Poverty Harms Patients With Diabetes, Fatty Liver

Neil Osterweil

April 17, 2018

PARIS — For patients with diabetes and nonalcoholic fatty liver disease (NAFLD), the risk for advanced hepatic fibrosis increases nearly three times when patients cannot consistently afford a healthy diet, results from a cross-sectional survey suggest.

In fact, food insecurity — limited or uncertain availability of nutritionally adequate foods — is a better predictor of advanced fibrosis than other socioeconomic variables, said investigator Russell Rosenblatt, MD, from the New York Presbyterian Hospital in New York City.

"We recommend that hepatologists now think of screening these patients for food insecurity," he said here at the International Liver Congress 2018.

In the United States, food insecurity began to rise around 2008, coinciding with the Great Recession. It is estimated that nearly 50 million Americans are at risk of going hungry at least some of the time. In Europe, a similar trend began to emerge in 2010, with the advent of austerity measures, Rosenblatt reported.

The link between food insecurity and diabetes, a major risk factor NAFLD, stems from the fact that calorie-dense but nutritionally poor foods tend to be considerably cheaper than healthy foods. People with food insecurity tend to have poor nutrition and higher levels of obesity, metabolic syndrome, and diabetes.

The American Diabetes Association has made screening for food insecurity when patients with diabetes are evaluated a class A recommendation.

To explore the strength of the association between food security and advanced fibrosis in patients with diabetes and NAFLD, Rosenblatt and his colleagues analyzed data on adults with diabetes from the 2005 to 2014 cycle of the National Health and Nutrition Examination Survey.

National Health and Nutrition Examination Survey

The team used a validated algorithm to identify patients with NAFLD and exclude people with viral hepatitis, women who consume more than two alcoholic drinks per day and men who consume more than three, people with liver transaminase levels above 500 IU/L, and pregnant women.

Study participants completed a 10-question validated food insecurity survey that assessed whether, in the previous year, they had worried about running out of food, worried about not having enough food until the next paycheck, skipped meals because they could not afford them, or lost weight because they did not have enough to eat.

Respondents were considered to have very low food security when they answered at least six questions in the affirmative, and full food security when they answered no questions in the affirmative.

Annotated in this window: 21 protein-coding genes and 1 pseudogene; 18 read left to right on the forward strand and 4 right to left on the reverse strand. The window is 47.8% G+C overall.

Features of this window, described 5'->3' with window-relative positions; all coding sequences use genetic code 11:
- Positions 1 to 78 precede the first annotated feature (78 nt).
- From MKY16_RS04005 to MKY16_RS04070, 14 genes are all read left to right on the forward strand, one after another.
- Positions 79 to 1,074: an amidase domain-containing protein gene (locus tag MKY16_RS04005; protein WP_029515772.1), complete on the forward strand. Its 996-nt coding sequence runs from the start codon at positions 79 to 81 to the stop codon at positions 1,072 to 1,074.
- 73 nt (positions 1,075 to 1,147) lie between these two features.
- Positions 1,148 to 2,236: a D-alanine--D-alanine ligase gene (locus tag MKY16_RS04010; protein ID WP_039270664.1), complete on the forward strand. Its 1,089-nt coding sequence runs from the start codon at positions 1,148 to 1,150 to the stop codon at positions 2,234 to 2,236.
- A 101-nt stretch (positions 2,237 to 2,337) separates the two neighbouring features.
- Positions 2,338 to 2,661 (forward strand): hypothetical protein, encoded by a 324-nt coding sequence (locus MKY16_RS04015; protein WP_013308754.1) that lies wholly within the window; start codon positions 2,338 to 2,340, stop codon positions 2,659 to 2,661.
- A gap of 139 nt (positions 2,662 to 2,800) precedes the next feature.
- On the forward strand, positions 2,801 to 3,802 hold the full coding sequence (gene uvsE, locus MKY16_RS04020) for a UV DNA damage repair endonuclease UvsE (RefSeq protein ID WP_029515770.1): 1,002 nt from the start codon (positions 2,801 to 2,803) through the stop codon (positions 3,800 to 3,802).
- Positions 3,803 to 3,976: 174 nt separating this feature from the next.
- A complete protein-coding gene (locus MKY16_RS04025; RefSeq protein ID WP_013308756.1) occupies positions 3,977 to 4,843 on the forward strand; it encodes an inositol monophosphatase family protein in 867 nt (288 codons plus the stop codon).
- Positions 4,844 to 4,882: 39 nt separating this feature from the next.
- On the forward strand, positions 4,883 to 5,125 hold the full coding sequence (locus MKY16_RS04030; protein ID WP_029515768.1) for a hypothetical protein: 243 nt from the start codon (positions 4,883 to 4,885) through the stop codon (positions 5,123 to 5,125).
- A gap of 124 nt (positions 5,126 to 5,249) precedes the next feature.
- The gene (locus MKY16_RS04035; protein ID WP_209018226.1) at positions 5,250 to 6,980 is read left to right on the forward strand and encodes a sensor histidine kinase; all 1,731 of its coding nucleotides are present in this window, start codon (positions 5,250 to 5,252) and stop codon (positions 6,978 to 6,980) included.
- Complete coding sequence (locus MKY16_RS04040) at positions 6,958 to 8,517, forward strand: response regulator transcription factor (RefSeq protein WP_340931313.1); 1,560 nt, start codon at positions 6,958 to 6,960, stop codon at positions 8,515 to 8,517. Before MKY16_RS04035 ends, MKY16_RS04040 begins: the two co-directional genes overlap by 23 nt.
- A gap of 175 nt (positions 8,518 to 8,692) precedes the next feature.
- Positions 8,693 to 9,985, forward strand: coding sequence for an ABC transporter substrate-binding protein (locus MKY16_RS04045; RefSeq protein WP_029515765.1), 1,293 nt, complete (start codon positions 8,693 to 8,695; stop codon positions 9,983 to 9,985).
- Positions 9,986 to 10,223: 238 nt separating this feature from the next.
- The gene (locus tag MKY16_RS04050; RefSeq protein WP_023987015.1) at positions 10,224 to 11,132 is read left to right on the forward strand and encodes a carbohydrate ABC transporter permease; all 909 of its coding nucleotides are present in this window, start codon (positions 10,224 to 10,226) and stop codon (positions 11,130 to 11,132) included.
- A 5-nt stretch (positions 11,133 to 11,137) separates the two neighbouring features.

The NHANES data indicate that the proportion of people with very low food security grew from 2005 to 2014. In the final study cohort, 1,289,057 people were deemed to have very low food security and 16,344,991 to have full food security.

People with very low food security were significantly younger than those with full food security, and significantly more likely to be female, to have a higher mean BMI, to have a higher level of hemoglobin A1c, to be insulin-dependent, and to have metabolic syndrome.

On univariate analysis, there was a trend toward advanced fibrosis in those with very low food security, but it was not significant. But on multivariate analysis, there were significant associations between certain risk factors and advanced fibrosis.

Table. Significant Risk Factors for Advanced Fibrosis on Multivariate Analysis

Risk Factor Adjusted Odds Ratio P Value
Very low food security 2.90 .03
Female 2.70 .002
Race: black vs white 0.29 .002
Race: Hispanic vs white 0.24 <.0001
BMI > 40 kg/m² 6.66 .008
Diabetes duration 0.95 .005
Hemoglobin A1c > 9% 3.25 .01


The lack of histologic data supporting a diagnosis of NAFLD was a limitation of the study, Rosenblatt acknowledged. However, patients with liver disease from other causes were excluded from the analysis and the prevalence of NAFLD in people with diabetes is higher than 75%, he pointed out.

Food insecurity might be exacerbated by poor health habits, such as the consumption of sugary beverages and lack of exercise, said briefing moderator Markus Cornberg, MD, PhD, from Hannover Medical School in Germany.

When evaluating patients for fibrosis, "I think we look more to overweight and overeating, but part the problem, in fact, is that they may not have the money to buy the good stuff," he told Medscape Medical News.

Rosenblatt and Cornberg have disclosed no relevant financial relationships.

International Liver Congress (ILC) 2018: Abstract PS-060. Presented April 12, 2018.

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